Martin Grandmont – Waiting for the Hammer to Fall
On the evening of September 28th, 2007, Martin Grandmont confidently stepped into the cage for TKO 30’s main event. Standing across from him was the reigning champ Sam Stout, whose perfect 10-0 promotional record had already gotten him a few fights in the UFC. Coming off a loss, Stout returned to Canada to defend his belt.
Despite being a mediocre 5-3, Grandmont was on a two-fight win streak at the time, having quickly established himself as one of Canada’s premier Lightweight strikers.
With feverish anticipation, Quebec and Ontario MMA fans awaited a stand-up war between the popular kick-boxers. The two had already met as amateurs, Stout coming away with a close decision.
More than a belt was on the line here. The winner was virtually guaranteed a ticket to the UFC. Would the rising Drummondville prospect prevail, or would it be the Team Tompkins prodigy?
From the opening horn, the lanky Grandmont put his reach advantage to work, repeatedly landing bombs on the counter as Stout attempted to close the distance. His game plan was working. While Stout’s famously granite chin kept him in the game, Grandmont’s offense was openings cuts under his eyes. The Bell Centre crowd, 7000 strong, was soon chanting the hometown favourite’s name.
With momentum on his side, Grandmont got careless. Over-confident even, his coach would later say. Abandoning the script, he came forward to throw a left. Sensing an opening, Stout leaned in, and unleashed his signature ‘hands of stone’ with a powerful overhand right.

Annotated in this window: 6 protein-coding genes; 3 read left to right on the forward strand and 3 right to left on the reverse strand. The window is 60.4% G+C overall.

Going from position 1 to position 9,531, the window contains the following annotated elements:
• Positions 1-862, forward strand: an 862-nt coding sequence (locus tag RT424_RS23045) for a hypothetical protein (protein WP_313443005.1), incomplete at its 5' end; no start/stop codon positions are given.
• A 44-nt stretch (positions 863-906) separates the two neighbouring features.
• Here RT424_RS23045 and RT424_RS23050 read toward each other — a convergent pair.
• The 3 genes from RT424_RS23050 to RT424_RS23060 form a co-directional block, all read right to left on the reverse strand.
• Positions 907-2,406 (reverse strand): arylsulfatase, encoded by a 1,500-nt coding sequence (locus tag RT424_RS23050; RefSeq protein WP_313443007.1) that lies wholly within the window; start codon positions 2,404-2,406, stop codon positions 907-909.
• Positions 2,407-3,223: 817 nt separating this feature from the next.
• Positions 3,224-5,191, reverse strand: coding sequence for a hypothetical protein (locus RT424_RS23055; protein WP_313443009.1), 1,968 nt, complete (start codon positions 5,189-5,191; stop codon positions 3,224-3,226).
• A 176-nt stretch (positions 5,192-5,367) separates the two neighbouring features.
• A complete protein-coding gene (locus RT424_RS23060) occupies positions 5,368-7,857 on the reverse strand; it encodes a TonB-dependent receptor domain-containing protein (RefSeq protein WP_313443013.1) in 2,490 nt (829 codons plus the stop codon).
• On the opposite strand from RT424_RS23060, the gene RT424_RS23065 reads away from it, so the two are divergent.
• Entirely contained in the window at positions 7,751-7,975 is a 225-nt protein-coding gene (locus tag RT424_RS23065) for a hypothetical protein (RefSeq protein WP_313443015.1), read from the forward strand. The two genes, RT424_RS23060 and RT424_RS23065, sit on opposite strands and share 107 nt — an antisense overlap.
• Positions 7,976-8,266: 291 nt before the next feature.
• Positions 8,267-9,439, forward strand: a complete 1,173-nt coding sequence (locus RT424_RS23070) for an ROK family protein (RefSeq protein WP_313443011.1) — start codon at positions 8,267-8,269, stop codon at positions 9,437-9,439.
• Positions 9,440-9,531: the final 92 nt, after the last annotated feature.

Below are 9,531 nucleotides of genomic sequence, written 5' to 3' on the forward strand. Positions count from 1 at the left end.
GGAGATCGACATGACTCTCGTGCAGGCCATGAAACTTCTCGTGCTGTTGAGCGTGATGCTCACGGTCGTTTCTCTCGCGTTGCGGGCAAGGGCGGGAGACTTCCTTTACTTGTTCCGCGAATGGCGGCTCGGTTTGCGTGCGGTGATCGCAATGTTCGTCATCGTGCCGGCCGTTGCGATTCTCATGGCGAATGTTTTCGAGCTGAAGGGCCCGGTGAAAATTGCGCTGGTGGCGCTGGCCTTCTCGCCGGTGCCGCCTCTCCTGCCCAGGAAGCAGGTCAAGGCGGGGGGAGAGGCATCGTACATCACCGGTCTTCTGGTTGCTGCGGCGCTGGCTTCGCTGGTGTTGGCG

In the blink of an eye, the fight was over. Connecting squarely with Grandmont’s jaw, the punch sent the challenger crashing to the ground – a knockout, three minutes into round one.
In that moment, more than Grandmont’s shot at the UFC flew out the window. “I have no memory of the 15 minutes after he hit me,” he now admits. Stout returned to the big leagues a few months later and never looked back.
Four years on, Grandmont (11-5) still sounds haunted by the loss. Asked about the effect it had on him, he sighs wearily before beginning to answer. “I was depressed,” he says. “It was a huge disappointment to have put that much energy into preparation for the result I got. I had trouble training as hard again for fights after that.”
This Friday, Grandmont returns on Instinct MMA’s main card near Montreal to face off against William Sriyapai (12-5), a 39 year-old muay thai specialist from California. It’s Grandmont’s first bout in over a year. He’s one of a handful of fighters banking on the hope that a reunion with former TKO promoter Stéphane Patry will get their careers back on track.
Over the last few years, Grandmont has been drifting. His last six fights have been spread across an equal number of promotions. PFP, W-1, UGC, Ringside, MFL, Wreck – nothing has stuck. But for the ‘Hammer’, lack of direction is nothing new.
Growing up an hour-and-a-half east of Montreal, Quebec, Grandmont had a rough go of it. “I fought a lot as a kid,” he says. “I was in foster homes from six until ten, then in a juvenile detention centre from about 14 to 17.” Soon after he got out, kick-boxing came to him.
“I was managing a bar back then,” recalls Yanick Bergeron, his long-time coach in Drummondville. “Martin would come in with his friends and I noticed he seemed more serious than the rest of them. I got to know him and hired him to work security. Soon after, I began training him.”
A natural on his feet, Grandmont compiled an amateur record of 10-5, finishing that portion of his career with six straight wins and a Canadian kick-boxing title. It was during that time that Bergeron christened him the Hammer, for his powerful fighting style.